Why Women Don’t Always Support Other Women

Two women talking at work. Women supporting women.As speaker, author, consultant, and professor, my expertise centers on the broad topics of leadership, gender, emotional intelligence, hidden bias, and diversity & inclusion. There are many related sub-topics I discuss through presentations, workshops and business school courses, but the most common question, by far, that I receive from audiences is, “Why don’t women support other women?” So, I thought I’d write an article about it.

Why Women Don’t Support Other Women

As is the case with many gender-related topics, there’s not one simple answer that can explain the issue. When it comes to this question, there are several reasons why women may not support other women. First, there’s an invisible natural law in the female “culture” that helps to shape how women interact with other women at work and in their personal lives. It’s called the power dead-even rule, a term coined by Pat Heim and colleagues. This rule governs relationships, power and self-esteem.

For a healthy relationship to be possible between women, the self-esteem and power of one must be, in the eyes of each woman, similar in weight to the self-esteem and power of the other. In other words, these key elements must be kept “dead-even”. When the power balance gets disrupted (such as a woman rising in status above other women), women may talk behind her back, ostracize her from the group, or belittle her. These behaviors are to preserve the dead-even power relationship that women have grown up with their entire lives. Of course, this is a subconscious process. Most women are not aware of this invisible rule and what drives their behavior, but it is a big reason why women sometimes do not support other women.

A second reason relates to our emotional intelligence (EQ). In my research and book, The Power of Perception, I show that women at higher leadership levels tend to display more male-specific EQ competencies, such as assertiveness and confidence, and leverage less female-specific EQ competencies such as interpersonal relationships and empathy. So, if a female leader puts less of a premium on the value of relationships, she may not spend the time necessary to cultivate relationships with junior women. This is also called the Queen Bee Syndrome—when women behave in ways more typical of men to display toughness and fit in. For women at the very top, part of their success is convincing men that they aren’t like other women.

A third reason is when the competition for “spots” in favored in-groups increases, women are less inclined to bring other women along. I wrote about this in my last Forbes article titled Leadership, Gender and the Power of In-Group Bias. This can happen when there are few females in an organization or few females in leadership roles.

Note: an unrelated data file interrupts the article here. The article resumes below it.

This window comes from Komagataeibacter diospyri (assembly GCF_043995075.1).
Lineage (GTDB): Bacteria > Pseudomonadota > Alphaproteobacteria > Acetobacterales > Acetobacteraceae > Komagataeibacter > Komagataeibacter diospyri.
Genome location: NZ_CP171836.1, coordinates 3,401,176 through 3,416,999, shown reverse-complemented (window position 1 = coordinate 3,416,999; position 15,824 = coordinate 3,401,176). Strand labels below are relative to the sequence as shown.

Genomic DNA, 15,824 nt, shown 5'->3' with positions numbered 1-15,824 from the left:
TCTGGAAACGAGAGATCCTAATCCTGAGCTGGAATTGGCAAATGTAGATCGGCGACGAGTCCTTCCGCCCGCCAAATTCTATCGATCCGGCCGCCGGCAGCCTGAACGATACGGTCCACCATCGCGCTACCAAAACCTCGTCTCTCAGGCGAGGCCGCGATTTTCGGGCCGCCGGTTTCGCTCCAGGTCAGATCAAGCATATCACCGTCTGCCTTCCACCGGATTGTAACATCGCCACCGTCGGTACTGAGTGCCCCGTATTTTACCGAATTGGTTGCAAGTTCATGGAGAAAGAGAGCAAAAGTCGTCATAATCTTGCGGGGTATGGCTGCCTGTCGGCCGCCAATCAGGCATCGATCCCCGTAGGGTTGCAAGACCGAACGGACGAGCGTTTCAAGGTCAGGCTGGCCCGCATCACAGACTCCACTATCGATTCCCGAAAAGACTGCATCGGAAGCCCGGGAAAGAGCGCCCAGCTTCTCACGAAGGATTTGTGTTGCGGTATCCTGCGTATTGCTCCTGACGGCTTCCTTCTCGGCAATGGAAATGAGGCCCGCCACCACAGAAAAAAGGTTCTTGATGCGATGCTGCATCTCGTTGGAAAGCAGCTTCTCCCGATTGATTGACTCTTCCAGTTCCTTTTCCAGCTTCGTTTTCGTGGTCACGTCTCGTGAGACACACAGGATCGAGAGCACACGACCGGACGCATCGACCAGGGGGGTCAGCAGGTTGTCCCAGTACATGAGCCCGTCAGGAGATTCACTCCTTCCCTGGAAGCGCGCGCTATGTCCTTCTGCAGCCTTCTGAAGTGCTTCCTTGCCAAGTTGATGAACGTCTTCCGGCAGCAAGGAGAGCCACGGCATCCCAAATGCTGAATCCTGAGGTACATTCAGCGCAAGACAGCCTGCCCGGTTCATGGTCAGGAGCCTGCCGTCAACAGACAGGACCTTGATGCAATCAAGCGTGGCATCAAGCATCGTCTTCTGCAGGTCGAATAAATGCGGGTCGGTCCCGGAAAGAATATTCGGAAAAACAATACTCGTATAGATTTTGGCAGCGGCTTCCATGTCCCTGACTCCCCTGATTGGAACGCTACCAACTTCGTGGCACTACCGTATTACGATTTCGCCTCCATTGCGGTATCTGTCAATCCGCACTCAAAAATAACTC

A fourth reason is that because of obstacles women face in their career and corporate environments, and the achievement of hard-fought success, their attitude toward other women is, “I figured it out, you should too.” Executive women are often overly encumbered with daily duties and responsibilities and don’t take the time to mentor and support young women.

Finally, some argue that patriarchal workplaces have socialized employees into believing, and consequently acting, like women are less valuable based on power, privilege and status. Thus, in workplace cultures that are more masculine, it makes it difficult for women to truly support each other.

What can we do?

I am happy to report that things are changing. A quote by former secretary of state, Madeleine Albright, in her keynote speech at the Celebrating Inspiration luncheon with the WNBA’s All-Decade Team in 2006 served as the tipping point. She said, “There is a special place in hell for women who don’t help other women.” This quote has been repeated by hundreds of women around the world, including heads of state and celebrities, and shows the collective shift in mindset by many women.
In addition, I’ve led presentations and panel discussions at women’s conferences on this topic and there are many women who are not only inclined to help other women, but truly believe that it’s our duty to help other women. There are lots of great examples of how women have already supported one another. And, it is true that younger generations, namely Millennials and Generation Z (hitting the workforce in 2020), are more proactive in helping women than older generations. This all bodes well for our future workplaces and I’m more encouraged than ever about our path forward.

I dive deeper into these issues in my best-selling book, The Power of Perception: Leadership, Emotional Intelligence, and the Gender Divide.

To learn more and access free resources, you can go to my website at drshawnandrews.com.

Article posted on Forbes.com and ForbesWomen.com on Jan. 21, 2020.